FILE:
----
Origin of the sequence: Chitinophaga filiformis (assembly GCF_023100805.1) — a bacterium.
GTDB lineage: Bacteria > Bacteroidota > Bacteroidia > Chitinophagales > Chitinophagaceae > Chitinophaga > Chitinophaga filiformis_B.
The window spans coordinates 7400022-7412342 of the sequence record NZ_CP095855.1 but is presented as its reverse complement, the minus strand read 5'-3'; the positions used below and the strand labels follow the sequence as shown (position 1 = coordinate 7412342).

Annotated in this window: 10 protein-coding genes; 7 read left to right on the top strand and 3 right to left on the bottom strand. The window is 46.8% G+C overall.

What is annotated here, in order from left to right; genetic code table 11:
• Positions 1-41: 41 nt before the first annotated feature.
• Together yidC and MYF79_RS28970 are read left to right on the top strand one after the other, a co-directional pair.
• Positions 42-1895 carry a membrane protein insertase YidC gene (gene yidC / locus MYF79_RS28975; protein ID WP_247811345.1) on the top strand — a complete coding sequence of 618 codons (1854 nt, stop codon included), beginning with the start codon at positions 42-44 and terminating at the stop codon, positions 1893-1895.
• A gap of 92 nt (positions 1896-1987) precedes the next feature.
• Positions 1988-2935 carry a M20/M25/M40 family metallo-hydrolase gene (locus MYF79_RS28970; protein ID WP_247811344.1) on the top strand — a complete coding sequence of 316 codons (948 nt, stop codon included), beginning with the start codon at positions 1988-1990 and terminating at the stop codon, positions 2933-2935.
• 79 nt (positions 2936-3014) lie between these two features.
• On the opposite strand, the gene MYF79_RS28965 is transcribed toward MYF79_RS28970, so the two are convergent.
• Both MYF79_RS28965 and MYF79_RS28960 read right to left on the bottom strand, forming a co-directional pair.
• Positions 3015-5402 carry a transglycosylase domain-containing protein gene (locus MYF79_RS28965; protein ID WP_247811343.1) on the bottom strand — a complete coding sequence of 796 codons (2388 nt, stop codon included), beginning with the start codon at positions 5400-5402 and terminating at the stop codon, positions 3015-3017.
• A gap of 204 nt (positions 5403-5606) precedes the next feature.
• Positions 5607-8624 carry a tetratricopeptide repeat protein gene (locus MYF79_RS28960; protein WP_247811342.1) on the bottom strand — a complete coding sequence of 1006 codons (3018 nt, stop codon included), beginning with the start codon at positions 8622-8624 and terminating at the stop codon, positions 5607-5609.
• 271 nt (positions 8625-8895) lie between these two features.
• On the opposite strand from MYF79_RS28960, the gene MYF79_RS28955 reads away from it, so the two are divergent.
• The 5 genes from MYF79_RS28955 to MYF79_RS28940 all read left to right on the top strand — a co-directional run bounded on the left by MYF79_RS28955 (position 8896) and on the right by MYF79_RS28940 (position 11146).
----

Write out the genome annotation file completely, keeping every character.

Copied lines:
Origin of the sequence: Chitinophaga filiformis (assembly GCF_023100805.1) — a bacterium.
GTDB lineage: Bacteria > Bacteroidota > Bacteroidia > Chitinophagales > Chitinophagaceae > Chitinophaga > Chitinophaga filiformis_B.
The window spans coordinates 7400022-7412342 of the sequence record NZ_CP095855.1 but is presented as its reverse complement, the minus strand read 5'-3'; the positions used below and the strand labels follow the sequence as shown (position 1 = coordinate 7412342).

Annotated in this window: 10 protein-coding genes; 7 read left to right on the top strand and 3 right to left on the bottom strand. The window is 46.8% G+C overall.

What is annotated here, in order from left to right; genetic code table 11:
• Positions 1-41: 41 nt before the first annotated feature.
• Together yidC and MYF79_RS28970 are read left to right on the top strand one after the other, a co-directional pair.
• Positions 42-1895 carry a membrane protein insertase YidC gene (gene yidC / locus MYF79_RS28975; protein ID WP_247811345.1) on the top strand — a complete coding sequence of 618 codons (1854 nt, stop codon included), beginning with the start codon at positions 42-44 and terminating at the stop codon, positions 1893-1895.
• A gap of 92 nt (positions 1896-1987) precedes the next feature.
• Positions 1988-2935 carry a M20/M25/M40 family metallo-hydrolase gene (locus MYF79_RS28970; protein ID WP_247811344.1) on the top strand — a complete coding sequence of 316 codons (948 nt, stop codon included), beginning with the start codon at positions 1988-1990 and terminating at the stop codon, positions 2933-2935.
• 79 nt (positions 2936-3014) lie between these two features.
• On the opposite strand, the gene MYF79_RS28965 is transcribed toward MYF79_RS28970, so the two are convergent.
• Both MYF79_RS28965 and MYF79_RS28960 read right to left on the bottom strand, forming a co-directional pair.
• Positions 3015-5402 carry a transglycosylase domain-containing protein gene (locus MYF79_RS28965; protein ID WP_247811343.1) on the bottom strand — a complete coding sequence of 796 codons (2388 nt, stop codon included), beginning with the start codon at positions 5400-5402 and terminating at the stop codon, positions 3015-3017.
• A gap of 204 nt (positions 5403-5606) precedes the next feature.
• Positions 5607-8624 carry a tetratricopeptide repeat protein gene (locus MYF79_RS28960; protein WP_247811342.1) on the bottom strand — a complete coding sequence of 1006 codons (3018 nt, stop codon included), beginning with the start codon at positions 8622-8624 and terminating at the stop codon, positions 5607-5609.
• 271 nt (positions 8625-8895) lie between these two features.
• On the opposite strand from MYF79_RS28960, the gene MYF79_RS28955 reads away from it, so the two are divergent.
• The 5 genes from MYF79_RS28955 to MYF79_RS28940 all read left to right on the top strand — a co-directional run bounded on the left by MYF79_RS28955 (position 8896) and on the right by MYF79_RS28940 (position 11146).